Page 11 - IBP In Focus Newsletter
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Core Contact:
Pilar Ariza Guzman, DVM, MS / 612-624-0974
 Physiology Core
The Physiology Core is an Internal Service Organization (ISO) created by the Integrative Biology and Physiology Department to offer University of Minnesota faculty highly specialized equipment, surgical and technical expertise and data analysis capabil- ity in the area of metabolic and cardiovascular phenotyping and stress physiology. Alessandro Bartolomucci, Ph.D., is the Core Director, Pilar Ariza-Guzman, D.V.M., M.S., is Core Manager, and Maria Razzoli, Ph.D., is the Metabolism and Behavior Specialist.
The Physiology Core, is also a core facility of the Institute for Diabetes, Obesity and Metabolism (IDOM. Elizabeth Seaquist, David Bernlohr, Co-Directors) and is partially funded by the Academic Investment Research Program (“AIRP”) of the University of Minnesota.
Major services include:
• Whole animal energy expenditure: Oxymax/CLAMS Lab Animal Monitoring System (Columbus Instruments,
Columbus, OH).
• Body composition and organ fat and fat-free composition (Echo-MRI 3-in-1, Echo Medical Systems LLC, Houston, TX).
• Automated Food Consumption and meal pattern analysis (BioDaq, Research Diets, Inc.).
• Cardiovascular functions in freely moving rodents using Data Science’s radiotelemetry system (Data Science
International, St. Paul, MN).
• New in 2022 is the acquisition of a telemetry system to measure body temperature (Anipill)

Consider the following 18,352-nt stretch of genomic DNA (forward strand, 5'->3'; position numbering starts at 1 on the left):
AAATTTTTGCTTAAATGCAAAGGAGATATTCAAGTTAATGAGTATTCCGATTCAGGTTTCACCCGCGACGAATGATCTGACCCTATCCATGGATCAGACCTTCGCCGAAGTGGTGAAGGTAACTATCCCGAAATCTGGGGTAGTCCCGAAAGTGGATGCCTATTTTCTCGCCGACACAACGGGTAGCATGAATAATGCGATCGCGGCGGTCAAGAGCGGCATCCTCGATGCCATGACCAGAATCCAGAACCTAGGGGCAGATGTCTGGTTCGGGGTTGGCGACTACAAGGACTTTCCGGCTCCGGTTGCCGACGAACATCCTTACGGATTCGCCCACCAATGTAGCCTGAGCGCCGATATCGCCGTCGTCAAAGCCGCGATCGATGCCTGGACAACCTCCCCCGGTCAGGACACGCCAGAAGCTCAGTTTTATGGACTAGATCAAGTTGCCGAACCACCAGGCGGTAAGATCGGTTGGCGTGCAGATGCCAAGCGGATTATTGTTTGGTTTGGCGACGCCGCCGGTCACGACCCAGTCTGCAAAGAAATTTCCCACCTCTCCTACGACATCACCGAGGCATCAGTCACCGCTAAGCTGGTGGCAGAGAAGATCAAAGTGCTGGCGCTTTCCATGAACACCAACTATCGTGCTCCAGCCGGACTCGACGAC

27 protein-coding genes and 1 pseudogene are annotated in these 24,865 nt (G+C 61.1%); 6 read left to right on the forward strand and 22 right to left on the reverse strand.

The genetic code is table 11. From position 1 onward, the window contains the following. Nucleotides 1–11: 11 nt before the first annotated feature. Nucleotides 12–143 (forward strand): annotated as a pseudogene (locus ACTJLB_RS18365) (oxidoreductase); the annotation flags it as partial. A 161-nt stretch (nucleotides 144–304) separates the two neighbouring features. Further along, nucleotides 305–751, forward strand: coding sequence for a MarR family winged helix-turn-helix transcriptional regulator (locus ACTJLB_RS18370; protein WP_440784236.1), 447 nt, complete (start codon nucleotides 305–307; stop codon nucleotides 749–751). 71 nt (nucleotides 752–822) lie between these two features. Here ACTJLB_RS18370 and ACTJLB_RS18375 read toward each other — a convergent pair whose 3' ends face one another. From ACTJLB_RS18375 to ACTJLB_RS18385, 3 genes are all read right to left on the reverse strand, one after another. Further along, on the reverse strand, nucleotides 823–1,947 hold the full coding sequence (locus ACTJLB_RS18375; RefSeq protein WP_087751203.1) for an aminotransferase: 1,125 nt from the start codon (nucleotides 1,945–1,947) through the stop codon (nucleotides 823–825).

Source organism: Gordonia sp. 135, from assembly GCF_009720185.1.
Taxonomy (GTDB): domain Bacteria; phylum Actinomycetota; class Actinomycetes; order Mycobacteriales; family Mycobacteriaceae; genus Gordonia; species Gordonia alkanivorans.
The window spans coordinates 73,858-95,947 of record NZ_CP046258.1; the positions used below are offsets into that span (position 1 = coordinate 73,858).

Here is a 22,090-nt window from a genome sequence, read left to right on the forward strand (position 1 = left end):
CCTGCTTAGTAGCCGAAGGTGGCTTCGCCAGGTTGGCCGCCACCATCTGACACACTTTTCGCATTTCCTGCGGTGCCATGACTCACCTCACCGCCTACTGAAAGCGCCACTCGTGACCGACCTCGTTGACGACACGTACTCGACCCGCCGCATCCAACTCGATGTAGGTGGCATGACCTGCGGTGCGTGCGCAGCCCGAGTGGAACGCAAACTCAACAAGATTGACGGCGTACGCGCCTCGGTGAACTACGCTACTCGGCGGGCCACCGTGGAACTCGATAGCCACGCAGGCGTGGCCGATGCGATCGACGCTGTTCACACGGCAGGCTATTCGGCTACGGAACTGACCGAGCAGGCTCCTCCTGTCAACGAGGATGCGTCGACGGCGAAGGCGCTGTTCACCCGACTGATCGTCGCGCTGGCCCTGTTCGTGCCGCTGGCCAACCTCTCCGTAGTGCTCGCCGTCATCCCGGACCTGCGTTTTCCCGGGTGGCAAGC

• Non-Invasive Blood Pressure Measurement (CODA, Kent Scientific).
• Specialized surgery and echocardiography analysis in mice and rats.
Economic impact of the core:
Approximately 70% of the billings were from sponsored accounts. For all those grants (intramural and extramural), independently from the $ spent in the core, there is no alternative to the service offered by the Physiology Core for performing the proposed experiments. The vast majority of these grants were from NIH, others included: DOD, ADA, AHA, etc. The total annual direct cost awarded to the grants used to pay Core service in fiscal year 2022 is over $3.7M, and the total indirect costs is over $1.5M. This is an underestimation of the economic impact of the core because it is difficult to provide similar figures for intramural grants (some of which are competitive grants such as the MN Partnership, Wallin Neuroscience Discovery Fund, etc).
Scientific impact of the core:
Since its inception in 2015, the Core has served over 75 PIs affiliated with more than 15 different departments, spanning four different schools at the University of Minnesota. In FY22 the Core supported 30 grant proposal (NIH, ADA, Foundations, etc.) that included one or more Physiology Core service.
The main Core facility is located in the Cardio-Cancer Research Building (CCRB), while select services are also available on the 1st floor of Jackson Hall.

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